The best seedbed for flax is similar to the ideal seedbed for small seeded grasses and legumes. It should be well-worked. The soil should be firm to avoid large air pockets. Fall plowing is preferred if erosion is not serious. The seedbed may be worked fairly shallowly, except where deeper plowing is required when flax follows corn. Cultivation following early fall plowing will aid in weed control. In the spring, shallow discing and harrowing are the usual practices of seedbed preparation. In most cases, a more uniform planting depth (and seedling emergence) will result if the field is rolled before planting.

B. Seeding Date:

Research in several states indicates that early seeding gives the highest yields in most years. Plant about the same time as for oats. Seedling flax plants have tolerance to light frost. Planting is sometimes delayed to allow cultivation for weed control in fields where weeds may be a very serious problem. Late planting of flax may not cause as great a yield reduction as it does with small grains.

C. Method and Rate of Seeding:

A seeding rate of 42-50 pounds of good seed per acre is recommended. Lower seeding rates often result in more severe weed problems. A one-half to one inch planting depth is suggested in clay soils. Flax seed is comparatively small and may fail to emerge from greater depths, especially if crusting occurs. Inexperienced growers often plant too deep, especially if the soil is loose. Flax is usually sown with a grain drill. Presswheel-type grain drills are ideal. A roller type seeder often used to plant forage legumes may also be used.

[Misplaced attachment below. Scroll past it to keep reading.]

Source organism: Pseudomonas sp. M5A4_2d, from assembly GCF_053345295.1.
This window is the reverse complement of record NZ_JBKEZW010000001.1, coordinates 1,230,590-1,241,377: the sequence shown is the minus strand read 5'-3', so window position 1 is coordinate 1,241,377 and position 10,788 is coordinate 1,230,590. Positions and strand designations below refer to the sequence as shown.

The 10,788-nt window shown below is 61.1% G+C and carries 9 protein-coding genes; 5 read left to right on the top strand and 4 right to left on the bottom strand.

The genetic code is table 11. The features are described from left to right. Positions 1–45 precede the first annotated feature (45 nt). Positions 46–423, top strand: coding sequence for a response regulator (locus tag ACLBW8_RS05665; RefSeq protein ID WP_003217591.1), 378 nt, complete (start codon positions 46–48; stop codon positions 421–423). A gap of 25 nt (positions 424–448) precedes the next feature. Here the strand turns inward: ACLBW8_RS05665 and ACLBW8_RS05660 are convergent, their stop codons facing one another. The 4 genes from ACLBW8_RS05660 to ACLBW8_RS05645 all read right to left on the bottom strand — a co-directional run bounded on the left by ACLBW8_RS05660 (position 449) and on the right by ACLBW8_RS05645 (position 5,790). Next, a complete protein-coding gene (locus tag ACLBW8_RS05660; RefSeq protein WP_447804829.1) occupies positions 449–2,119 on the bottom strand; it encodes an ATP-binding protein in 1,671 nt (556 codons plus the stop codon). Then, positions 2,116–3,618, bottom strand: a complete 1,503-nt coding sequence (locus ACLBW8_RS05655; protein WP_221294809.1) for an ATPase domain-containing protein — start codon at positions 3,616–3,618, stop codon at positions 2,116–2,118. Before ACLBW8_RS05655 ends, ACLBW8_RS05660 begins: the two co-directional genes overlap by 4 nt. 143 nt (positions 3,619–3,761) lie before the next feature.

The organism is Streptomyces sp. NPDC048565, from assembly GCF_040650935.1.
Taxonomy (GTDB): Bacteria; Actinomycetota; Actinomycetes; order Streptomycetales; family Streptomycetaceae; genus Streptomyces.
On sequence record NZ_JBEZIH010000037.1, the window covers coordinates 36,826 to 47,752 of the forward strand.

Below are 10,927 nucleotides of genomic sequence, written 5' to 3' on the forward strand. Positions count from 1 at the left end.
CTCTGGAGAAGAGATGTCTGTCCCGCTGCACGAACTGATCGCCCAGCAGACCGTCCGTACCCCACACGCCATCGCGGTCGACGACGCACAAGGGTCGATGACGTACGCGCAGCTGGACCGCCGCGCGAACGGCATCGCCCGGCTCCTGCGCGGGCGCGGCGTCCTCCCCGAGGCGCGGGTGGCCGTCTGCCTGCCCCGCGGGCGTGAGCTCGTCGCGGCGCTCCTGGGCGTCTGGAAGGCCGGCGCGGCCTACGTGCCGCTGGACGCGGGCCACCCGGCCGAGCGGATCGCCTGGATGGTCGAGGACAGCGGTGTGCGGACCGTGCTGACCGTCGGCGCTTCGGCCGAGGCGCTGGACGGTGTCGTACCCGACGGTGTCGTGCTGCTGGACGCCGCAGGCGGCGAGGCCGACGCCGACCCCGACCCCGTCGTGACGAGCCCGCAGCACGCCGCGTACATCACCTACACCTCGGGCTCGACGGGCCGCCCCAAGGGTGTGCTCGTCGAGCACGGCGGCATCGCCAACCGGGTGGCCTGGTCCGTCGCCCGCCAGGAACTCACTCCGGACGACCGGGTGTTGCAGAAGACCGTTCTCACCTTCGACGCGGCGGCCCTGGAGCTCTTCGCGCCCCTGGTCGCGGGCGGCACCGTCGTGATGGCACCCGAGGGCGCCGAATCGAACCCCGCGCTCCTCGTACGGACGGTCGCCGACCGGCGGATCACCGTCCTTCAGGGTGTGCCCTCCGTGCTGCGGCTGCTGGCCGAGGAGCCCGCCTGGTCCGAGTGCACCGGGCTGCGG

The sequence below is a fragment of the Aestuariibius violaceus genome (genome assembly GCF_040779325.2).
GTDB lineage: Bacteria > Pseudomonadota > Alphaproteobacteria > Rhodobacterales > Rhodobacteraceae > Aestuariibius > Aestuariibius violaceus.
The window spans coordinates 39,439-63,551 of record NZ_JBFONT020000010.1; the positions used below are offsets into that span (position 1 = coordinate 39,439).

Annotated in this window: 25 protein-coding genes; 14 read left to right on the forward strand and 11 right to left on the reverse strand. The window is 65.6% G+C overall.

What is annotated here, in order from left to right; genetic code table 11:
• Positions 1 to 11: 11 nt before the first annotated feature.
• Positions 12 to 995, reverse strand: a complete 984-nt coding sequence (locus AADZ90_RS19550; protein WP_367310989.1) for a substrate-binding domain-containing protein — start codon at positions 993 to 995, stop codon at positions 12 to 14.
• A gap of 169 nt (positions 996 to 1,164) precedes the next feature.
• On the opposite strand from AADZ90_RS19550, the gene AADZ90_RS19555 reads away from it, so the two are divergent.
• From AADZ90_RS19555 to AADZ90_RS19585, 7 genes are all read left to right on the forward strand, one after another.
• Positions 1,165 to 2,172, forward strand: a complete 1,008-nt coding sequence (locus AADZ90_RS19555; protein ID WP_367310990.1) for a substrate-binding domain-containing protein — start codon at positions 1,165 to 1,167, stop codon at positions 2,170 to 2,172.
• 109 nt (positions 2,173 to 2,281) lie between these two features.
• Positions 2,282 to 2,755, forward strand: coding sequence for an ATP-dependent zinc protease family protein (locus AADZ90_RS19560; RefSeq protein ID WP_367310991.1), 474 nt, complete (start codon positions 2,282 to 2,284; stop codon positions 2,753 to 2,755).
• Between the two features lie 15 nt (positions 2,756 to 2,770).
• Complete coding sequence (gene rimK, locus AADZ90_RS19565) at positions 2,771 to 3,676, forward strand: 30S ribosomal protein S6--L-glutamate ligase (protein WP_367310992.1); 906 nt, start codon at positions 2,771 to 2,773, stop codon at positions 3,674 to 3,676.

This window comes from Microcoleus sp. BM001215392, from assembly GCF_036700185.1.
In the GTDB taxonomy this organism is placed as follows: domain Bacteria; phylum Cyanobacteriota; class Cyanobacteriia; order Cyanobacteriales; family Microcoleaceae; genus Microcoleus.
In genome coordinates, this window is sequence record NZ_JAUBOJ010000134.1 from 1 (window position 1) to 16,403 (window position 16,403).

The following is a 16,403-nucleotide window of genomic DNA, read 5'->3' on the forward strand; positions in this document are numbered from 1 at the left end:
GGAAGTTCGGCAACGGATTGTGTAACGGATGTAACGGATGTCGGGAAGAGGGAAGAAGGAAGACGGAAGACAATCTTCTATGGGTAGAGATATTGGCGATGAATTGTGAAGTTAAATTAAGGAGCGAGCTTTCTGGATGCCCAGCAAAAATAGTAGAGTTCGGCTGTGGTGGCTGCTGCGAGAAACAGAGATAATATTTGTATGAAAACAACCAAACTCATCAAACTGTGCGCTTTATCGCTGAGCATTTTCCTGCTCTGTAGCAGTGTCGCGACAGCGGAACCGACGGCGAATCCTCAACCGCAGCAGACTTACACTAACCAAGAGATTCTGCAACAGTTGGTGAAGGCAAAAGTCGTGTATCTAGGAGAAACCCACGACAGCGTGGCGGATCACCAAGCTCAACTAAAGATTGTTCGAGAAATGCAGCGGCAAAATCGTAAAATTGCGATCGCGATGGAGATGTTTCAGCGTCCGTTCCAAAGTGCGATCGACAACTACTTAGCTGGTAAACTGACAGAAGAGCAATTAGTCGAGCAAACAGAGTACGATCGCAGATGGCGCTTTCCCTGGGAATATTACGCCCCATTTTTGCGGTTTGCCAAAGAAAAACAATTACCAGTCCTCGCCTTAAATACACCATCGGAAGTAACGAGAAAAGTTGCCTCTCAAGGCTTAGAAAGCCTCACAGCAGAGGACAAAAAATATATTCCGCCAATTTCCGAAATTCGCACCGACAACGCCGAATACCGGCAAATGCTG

D. Fertility and Lime Requirements:

Flax requires about the same soil fertilization program as small grains. Apply lime to maintain soil pH in the 6.0 to 6.5 range. Follow soil test recommendations for phosphorous and potassium fertilizer applications where soil tests for P and K are low (L) or very low (VL). These elements are especially important if a legume is being seeded with flax. Annual nitrogen, phosphate, and potash recommendations for Wisconsin are shown in Table 2 and for Minnesota in Tables 3 and 4. If large amounts of fertilizer are required, it is commonly applied to the previous crop in the rotation. Stands of flax will likely be reduced if combined total rates of N, P2O5 and K2O applied with the seed exceed 20 lbs./acre.

Table 2. Annual nitrogen, phosphate, and potash recommendations for flax in Wisconsin.
  Nitrogen recommendation
Organic matter %
Phosphate and Potash recommendation1
Level < 2 2-5.0 5.1-10 > 10 P2O5 K2 0
Bu/a lb/a
20 to 40 50 30 20 10 20 20